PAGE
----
This is in two parts – the problem that lead to me even caring, and then some very interesting conclusions that can be drawn from looking at last year’s aggregate data on how much tech startups ACTUALLY pay their execs. A lot of random speculation is thrown in, I don’t stand by most of it, but it’s interesting how much stands out just from looking at the aggregate data.
PS: to all the people reading this blog for the MMO tech stuff, I hope you don’t mind the shift to a lot more business stuff lately. This is what happens when you put together a new startup :). I promise there’ll be more MMO-specific stuff in future…
Setting salaries for new startups is tough
At some point in the not-distant future I’m going to have to provide projected financials for the first 3-5 years of our startup. I prepared this many weeks ago (how do you know how much funding you’re looking for if you don’t know what you’re spending it on? My advice: create your financial spreadsheet as one of your first activities, but keep it simple), and it was all straightforward (I know most of the data I need for these things off the top of my head by now) – except for salaries / compensation for the executives (both founders and any other senior management – CEO, CFO, CMO, CTO, etc).
I have 2 co-founders, so between us we’re covering CEO, CTO, CCO (Creative). At some point, we’ll want someone doing the job of CFO, and someone doing the job of CMO (whether they get those titles depends a lot on how much the company needs them to do). So, potentially half the executive-level management of the company will be founders (with appropriate levels of equity / ownership of the company), and half will be employees (although – depending on how valuable they are to the company – probably with significant equity of their own).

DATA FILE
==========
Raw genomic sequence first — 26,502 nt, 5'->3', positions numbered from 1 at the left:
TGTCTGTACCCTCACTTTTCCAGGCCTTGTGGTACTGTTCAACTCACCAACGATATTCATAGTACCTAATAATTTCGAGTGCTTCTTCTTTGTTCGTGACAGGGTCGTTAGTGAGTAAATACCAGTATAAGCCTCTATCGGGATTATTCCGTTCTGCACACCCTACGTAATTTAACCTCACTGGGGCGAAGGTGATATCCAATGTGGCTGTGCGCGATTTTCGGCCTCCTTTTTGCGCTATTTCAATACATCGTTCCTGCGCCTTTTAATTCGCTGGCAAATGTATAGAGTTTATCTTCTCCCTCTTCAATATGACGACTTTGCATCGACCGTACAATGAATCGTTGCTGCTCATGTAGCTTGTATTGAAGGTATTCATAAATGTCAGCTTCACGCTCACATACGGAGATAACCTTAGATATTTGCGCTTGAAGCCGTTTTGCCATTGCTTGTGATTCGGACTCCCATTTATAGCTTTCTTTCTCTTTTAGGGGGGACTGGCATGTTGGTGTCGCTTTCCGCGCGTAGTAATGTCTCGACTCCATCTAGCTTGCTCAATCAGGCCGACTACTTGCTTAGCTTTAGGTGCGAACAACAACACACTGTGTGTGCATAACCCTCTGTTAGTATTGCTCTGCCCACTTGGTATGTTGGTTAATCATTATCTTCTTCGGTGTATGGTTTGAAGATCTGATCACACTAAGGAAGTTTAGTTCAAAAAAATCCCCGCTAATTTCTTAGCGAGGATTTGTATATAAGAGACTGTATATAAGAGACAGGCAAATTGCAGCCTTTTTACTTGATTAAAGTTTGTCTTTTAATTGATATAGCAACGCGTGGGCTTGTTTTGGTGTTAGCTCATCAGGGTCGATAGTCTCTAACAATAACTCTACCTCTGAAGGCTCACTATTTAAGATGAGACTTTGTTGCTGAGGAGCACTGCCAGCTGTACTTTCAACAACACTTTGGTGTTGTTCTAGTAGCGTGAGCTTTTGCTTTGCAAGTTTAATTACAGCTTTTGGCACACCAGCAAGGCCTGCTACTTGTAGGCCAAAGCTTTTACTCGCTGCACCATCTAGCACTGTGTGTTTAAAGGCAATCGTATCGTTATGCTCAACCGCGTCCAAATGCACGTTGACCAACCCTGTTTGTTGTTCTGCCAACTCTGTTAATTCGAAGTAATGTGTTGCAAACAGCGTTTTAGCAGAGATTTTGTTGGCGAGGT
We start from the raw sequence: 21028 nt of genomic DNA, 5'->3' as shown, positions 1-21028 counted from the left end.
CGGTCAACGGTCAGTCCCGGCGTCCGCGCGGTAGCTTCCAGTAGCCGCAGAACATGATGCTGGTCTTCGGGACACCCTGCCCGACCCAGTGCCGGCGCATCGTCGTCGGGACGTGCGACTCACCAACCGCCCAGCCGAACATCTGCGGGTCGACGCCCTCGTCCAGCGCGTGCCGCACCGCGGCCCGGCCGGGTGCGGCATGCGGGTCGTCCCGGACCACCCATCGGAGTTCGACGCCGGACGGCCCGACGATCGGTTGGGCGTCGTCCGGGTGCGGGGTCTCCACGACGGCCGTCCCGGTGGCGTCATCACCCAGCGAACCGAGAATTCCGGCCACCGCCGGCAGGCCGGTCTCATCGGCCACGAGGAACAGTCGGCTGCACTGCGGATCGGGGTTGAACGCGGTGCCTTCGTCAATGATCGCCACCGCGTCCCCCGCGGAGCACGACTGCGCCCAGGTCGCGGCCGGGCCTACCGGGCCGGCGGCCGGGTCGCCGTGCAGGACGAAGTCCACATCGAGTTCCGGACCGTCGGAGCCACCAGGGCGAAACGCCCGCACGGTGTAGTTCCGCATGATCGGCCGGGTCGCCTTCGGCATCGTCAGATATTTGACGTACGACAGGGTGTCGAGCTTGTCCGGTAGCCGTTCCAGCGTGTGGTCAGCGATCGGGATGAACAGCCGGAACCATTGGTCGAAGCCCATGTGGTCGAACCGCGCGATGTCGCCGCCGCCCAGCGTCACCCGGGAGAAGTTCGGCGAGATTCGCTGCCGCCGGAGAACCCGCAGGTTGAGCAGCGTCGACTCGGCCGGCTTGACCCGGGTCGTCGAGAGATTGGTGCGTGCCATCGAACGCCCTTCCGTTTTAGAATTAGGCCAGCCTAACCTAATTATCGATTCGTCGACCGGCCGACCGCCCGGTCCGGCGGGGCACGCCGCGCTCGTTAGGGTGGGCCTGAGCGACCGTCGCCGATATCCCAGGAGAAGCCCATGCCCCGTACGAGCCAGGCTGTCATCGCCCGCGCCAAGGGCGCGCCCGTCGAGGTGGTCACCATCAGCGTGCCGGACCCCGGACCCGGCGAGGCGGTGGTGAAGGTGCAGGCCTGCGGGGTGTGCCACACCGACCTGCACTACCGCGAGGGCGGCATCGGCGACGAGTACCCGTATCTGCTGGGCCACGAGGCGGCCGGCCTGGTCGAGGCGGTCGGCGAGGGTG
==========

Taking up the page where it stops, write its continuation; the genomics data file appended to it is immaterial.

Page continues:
But … what *is* “appropriate”? What’s normal? In an annual salary (including some level of bonus) how do you balance cash, equity, vesting, and options? I’ve worked in startups where the directors were paid the average wage for the anyone in employment (circa $60k at the time), and their upside came through having higher allocations of options / accelerated vesting at year end and in bonus. I’ve even worked at one startup where directors were paid much less – around the level of a high-end graduate-salary in their respective professions (which caused some issues of its own). Those were both companies with very very young staff, though – in each case I think only 1 in 10 of the staff were over the age of 30 (including the directors – which, again, caused some issues of its own).
So, when putting together my spreadsheet, I tried to find details on “normal” levels for startups (whilse being very aware that every company – and, more importantly, every investor – has a different take on this; don’t assume this is standardized – it’s all negotiable). I found a lot less data than I expected, and in the end I created reasonable estimates based on the salaries people of the right level could guarantee getting themselves elsewhere, and factoring in a positive opportunity cost for the fact this is a startup where they’ll get to do a lot more cool stuff than elsewhere, and I ignored the equity levels. That was OK for my needs back then, but I’ll need to do it properly soon.
StartupCFO, to the rescue…
And then I spotted this 2007 report of compensation / salaries for executives in IT and technology startups, courtesy of Mark MacLeod (who blogs at TheStartupCFO). This was very useful, and having a quick skim through, I noticed a few takeaways that I thought I’d blog now for future reference
- Base salaries for core execs are all very close to $150k, only big difference is that CEOs get a lot more ($215k)
- Averaged across companies, execs in all positions hit approx 2/3 of their bonus targets (very interesting when evaluating how much YOU might earn from your contract, or from the other side: when evaluating how high to set targets for your execs)
- Core execs all have a bonus that is 25-30% of base salary, big difference is Sales (but not marketing), who gets over 60% of base as bonus, and CEO/COO, who gets 40% for leading the company (?)
Where Companies Locate Talent
- Compared to average, Investors are more likely to refer / choose the CEO and/or CFO
- Compared to average, CEOs are less likely to refer / choose the CMO, CSO, and CFO (i.e. the sales/marketing side, and the finance side – interestingly, all of which are roles that traditionally fall on the CEOs shoulders in early stages; maybe they’re less keen to lose them?)